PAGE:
February 7, 2023 2.00 pm This story is over 14 months old

Lincolnshire County Council tax set to rise by 5%

But there will be more money for roads

Lincolnshire County Council leaders agreed to raise council tax by the full amount of 4.99%, amounting to an extra £71 per year for residents in a Band D property.

This is the highest of the three options which were being considered by the council.

However, an extra £7m will be invested in Lincolnshire’s roads as the council says it’s in a stronger than expected position.

The rise will be made up of a 2.99% general precept rise and 2% adult social care rise.

The rise was approved by the council’s executive, and is expected to be signed off by full council next week.

Leader Councillor Martin Hill said the rise will help to prepare the council in case inflation and energy prices continue to cause pressure.

“For the moment we’re in a fairly strong place compared to a lot of other councils, which are talking about spending cuts. We’ve been cautious and prudent,” he said.

“We received a better settlement than anticipated from the government.

“However, there are some financial icebergs on the horizon, including children’s and adult’s services.

“The majority of councils who are responsible for social care will be making 5% rises, which is expected by the government.”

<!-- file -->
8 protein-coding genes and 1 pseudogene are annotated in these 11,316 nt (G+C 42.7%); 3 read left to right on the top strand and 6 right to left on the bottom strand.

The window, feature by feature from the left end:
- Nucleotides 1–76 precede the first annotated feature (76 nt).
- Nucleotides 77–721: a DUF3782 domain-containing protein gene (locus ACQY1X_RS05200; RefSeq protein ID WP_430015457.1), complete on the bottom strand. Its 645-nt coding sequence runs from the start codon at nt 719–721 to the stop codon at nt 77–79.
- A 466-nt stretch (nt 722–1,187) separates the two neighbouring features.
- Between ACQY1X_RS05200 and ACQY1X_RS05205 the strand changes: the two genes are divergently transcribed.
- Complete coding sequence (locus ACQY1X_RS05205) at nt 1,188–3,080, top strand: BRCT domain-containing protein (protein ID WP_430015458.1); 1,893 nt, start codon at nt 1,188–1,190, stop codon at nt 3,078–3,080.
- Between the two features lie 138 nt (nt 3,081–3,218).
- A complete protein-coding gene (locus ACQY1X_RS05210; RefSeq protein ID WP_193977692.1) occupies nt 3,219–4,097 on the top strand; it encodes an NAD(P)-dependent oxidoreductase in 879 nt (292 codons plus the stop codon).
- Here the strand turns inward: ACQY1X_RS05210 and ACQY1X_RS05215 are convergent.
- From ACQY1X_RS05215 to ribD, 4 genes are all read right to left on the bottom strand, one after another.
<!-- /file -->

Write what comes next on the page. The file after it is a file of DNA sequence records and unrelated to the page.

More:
How much each Band will pay with a 4.99% council tax increase | Photo: LCC

Only £3.4milion will be drawn from the council’s reserves to balance the budget.

An additional £7million will be allocated to highways across 2023/24, being spent on pedestrian crossings, footpaths, network improvements and Traffic Regulation Orders.

“Roads are always the number one issue for residents. We are aiming to clear the backlog with TROs over the next year, putting into effect the changes that district councils and residents want,” Councillor Hill said.

Councillor Tom Smith described the rise as “a necessary evil to continue doing things we need to do for residents.”

Executive committee members said the county was weathering economic problems well compared to other areas.

Councillor Patricia Bradwell said: “Listening to colleagues around the country, we are lucky in Lincolnshire. There are no drastic cuts to services and we are fortunate to be able to take money out of reserves.”

Councillor Sue Woolley said: “We are not in this position by luck but by judgement”, having resisted calls to spend the reserves before.

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